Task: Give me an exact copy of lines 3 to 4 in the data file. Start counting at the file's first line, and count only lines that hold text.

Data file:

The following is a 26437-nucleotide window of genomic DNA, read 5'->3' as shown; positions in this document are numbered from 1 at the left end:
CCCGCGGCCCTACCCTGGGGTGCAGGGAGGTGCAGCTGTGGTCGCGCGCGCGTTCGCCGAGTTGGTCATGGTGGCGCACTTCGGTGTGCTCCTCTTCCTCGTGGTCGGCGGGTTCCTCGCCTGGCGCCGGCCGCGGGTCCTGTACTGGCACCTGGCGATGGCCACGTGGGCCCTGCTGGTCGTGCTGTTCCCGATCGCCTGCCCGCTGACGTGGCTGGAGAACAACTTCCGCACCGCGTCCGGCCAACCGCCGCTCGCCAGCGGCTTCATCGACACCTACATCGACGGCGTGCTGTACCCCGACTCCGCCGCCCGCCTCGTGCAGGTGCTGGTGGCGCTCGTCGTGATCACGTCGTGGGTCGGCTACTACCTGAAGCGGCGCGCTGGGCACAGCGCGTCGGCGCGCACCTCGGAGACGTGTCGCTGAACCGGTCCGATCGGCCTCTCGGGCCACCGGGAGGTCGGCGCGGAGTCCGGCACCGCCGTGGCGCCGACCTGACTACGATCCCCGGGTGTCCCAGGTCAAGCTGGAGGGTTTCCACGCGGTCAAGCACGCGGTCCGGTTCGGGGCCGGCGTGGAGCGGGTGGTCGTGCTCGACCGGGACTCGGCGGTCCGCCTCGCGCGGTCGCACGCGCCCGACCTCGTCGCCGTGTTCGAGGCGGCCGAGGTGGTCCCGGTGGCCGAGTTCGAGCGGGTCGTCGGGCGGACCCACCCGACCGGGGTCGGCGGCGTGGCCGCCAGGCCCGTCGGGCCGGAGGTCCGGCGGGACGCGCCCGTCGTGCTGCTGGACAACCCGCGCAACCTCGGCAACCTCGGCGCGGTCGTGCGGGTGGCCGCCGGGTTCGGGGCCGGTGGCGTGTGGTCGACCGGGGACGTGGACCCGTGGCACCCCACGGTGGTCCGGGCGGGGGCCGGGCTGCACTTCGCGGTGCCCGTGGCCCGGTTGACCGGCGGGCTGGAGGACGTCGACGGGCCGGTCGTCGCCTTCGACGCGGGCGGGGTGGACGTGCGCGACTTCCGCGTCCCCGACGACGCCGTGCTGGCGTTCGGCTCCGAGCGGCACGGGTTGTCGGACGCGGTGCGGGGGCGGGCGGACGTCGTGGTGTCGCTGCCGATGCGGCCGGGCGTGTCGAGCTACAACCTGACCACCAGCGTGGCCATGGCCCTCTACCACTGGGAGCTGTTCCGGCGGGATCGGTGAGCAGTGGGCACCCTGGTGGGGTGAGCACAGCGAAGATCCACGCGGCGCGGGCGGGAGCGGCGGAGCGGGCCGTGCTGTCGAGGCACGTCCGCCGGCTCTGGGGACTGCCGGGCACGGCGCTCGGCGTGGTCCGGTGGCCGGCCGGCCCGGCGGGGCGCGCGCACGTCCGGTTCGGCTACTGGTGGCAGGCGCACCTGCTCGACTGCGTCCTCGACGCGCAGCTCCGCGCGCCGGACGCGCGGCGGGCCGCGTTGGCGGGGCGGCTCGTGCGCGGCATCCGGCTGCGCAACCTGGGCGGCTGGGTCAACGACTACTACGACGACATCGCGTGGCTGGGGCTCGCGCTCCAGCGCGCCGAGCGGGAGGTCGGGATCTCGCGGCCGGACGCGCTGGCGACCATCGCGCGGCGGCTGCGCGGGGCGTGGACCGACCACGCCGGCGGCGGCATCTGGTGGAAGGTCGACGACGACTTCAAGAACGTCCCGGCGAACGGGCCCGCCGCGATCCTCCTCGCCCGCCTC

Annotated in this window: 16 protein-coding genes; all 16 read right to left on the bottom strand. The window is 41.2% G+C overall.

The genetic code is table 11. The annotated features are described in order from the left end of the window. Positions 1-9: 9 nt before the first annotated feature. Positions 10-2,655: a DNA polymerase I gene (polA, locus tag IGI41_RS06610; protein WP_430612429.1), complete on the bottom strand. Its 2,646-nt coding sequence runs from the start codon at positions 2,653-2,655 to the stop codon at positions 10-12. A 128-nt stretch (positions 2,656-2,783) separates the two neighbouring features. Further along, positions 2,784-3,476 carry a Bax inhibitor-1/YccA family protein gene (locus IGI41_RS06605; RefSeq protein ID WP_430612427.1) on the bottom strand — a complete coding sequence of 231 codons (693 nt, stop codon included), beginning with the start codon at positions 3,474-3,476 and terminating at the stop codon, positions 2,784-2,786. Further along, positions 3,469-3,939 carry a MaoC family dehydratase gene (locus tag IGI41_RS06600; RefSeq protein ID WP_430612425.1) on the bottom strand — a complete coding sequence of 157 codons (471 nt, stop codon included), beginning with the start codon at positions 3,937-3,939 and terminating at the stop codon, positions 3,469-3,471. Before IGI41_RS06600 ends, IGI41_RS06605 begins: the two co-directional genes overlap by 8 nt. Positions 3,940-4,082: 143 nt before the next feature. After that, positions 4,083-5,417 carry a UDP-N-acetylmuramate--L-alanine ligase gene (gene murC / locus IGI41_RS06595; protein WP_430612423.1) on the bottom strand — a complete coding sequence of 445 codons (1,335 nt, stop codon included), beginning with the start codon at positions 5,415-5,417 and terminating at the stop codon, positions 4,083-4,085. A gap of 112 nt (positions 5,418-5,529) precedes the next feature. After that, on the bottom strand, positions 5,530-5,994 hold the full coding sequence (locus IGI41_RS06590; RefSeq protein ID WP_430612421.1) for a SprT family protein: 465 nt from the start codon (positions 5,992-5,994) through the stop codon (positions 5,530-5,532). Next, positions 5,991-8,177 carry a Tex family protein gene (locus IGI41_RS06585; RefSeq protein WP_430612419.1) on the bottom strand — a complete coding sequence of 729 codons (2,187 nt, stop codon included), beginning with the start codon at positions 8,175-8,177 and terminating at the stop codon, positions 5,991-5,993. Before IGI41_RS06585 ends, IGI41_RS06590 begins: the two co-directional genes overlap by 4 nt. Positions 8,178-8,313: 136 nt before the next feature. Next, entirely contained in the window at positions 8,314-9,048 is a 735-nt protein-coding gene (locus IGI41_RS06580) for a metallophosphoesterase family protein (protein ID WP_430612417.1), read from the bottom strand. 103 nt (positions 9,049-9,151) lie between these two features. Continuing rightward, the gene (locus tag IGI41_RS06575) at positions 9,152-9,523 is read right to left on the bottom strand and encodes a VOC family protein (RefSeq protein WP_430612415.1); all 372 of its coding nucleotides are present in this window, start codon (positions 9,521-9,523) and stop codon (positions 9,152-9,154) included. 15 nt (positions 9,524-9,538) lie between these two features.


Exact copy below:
Annotated in this window: 16 protein-coding genes; all 16 read right to left on the bottom strand. The window is 41.2% G+C overall.

The genetic code is table 11. The annotated features are described in order from the left end of the window. Positions 1-9: 9 nt before the first annotated feature. Positions 10-2,655: a DNA polymerase I gene (polA, locus tag IGI41_RS06610; protein WP_430612429.1), complete on the bottom strand. Its 2,646-nt coding sequence runs from the start codon at positions 2,653-2,655 to the stop codon at positions 10-12. A 128-nt stretch (positions 2,656-2,783) separates the two neighbouring features. Further along, positions 2,784-3,476 carry a Bax inhibitor-1/YccA family protein gene (locus IGI41_RS06605; RefSeq protein ID WP_430612427.1) on the bottom strand — a complete coding sequence of 231 codons (693 nt, stop codon included), beginning with the start codon at positions 3,474-3,476 and terminating at the stop codon, positions 2,784-2,786. Further along, positions 3,469-3,939 carry a MaoC family dehydratase gene (locus tag IGI41_RS06600; RefSeq protein ID WP_430612425.1) on the bottom strand — a complete coding sequence of 157 codons (471 nt, stop codon included), beginning with the start codon at positions 3,937-3,939 and terminating at the stop codon, positions 3,469-3,471. Before IGI41_RS06600 ends, IGI41_RS06605 begins: the two co-directional genes overlap by 8 nt. Positions 3,940-4,082: 143 nt before the next feature. After that, positions 4,083-5,417 carry a UDP-N-acetylmuramate--L-alanine ligase gene (gene murC / locus IGI41_RS06595; protein WP_430612423.1) on the bottom strand — a complete coding sequence of 445 codons (1,335 nt, stop codon included), beginning with the start codon at positions 5,415-5,417 and terminating at the stop codon, positions 4,083-4,085. A gap of 112 nt (positions 5,418-5,529) precedes the next feature. After that, on the bottom strand, positions 5,530-5,994 hold the full coding sequence (locus IGI41_RS06590; RefSeq protein ID WP_430612421.1) for a SprT family protein: 465 nt from the start codon (positions 5,992-5,994) through the stop codon (positions 5,530-5,532). Next, positions 5,991-8,177 carry a Tex family protein gene (locus IGI41_RS06585; RefSeq protein WP_430612419.1) on the bottom strand — a complete coding sequence of 729 codons (2,187 nt, stop codon included), beginning with the start codon at positions 8,175-8,177 and terminating at the stop codon, positions 5,991-5,993. Before IGI41_RS06585 ends, IGI41_RS06590 begins: the two co-directional genes overlap by 4 nt. Positions 8,178-8,313: 136 nt before the next feature. Next, entirely contained in the window at positions 8,314-9,048 is a 735-nt protein-coding gene (locus IGI41_RS06580) for a metallophosphoesterase family protein (protein ID WP_430612417.1), read from the bottom strand. 103 nt (positions 9,049-9,151) lie between these two features. Continuing rightward, the gene (locus tag IGI41_RS06575) at positions 9,152-9,523 is read right to left on the bottom strand and encodes a VOC family protein (RefSeq protein WP_430612415.1); all 372 of its coding nucleotides are present in this window, start codon (positions 9,521-9,523) and stop codon (positions 9,152-9,154) included. 15 nt (positions 9,524-9,538) lie between these two features.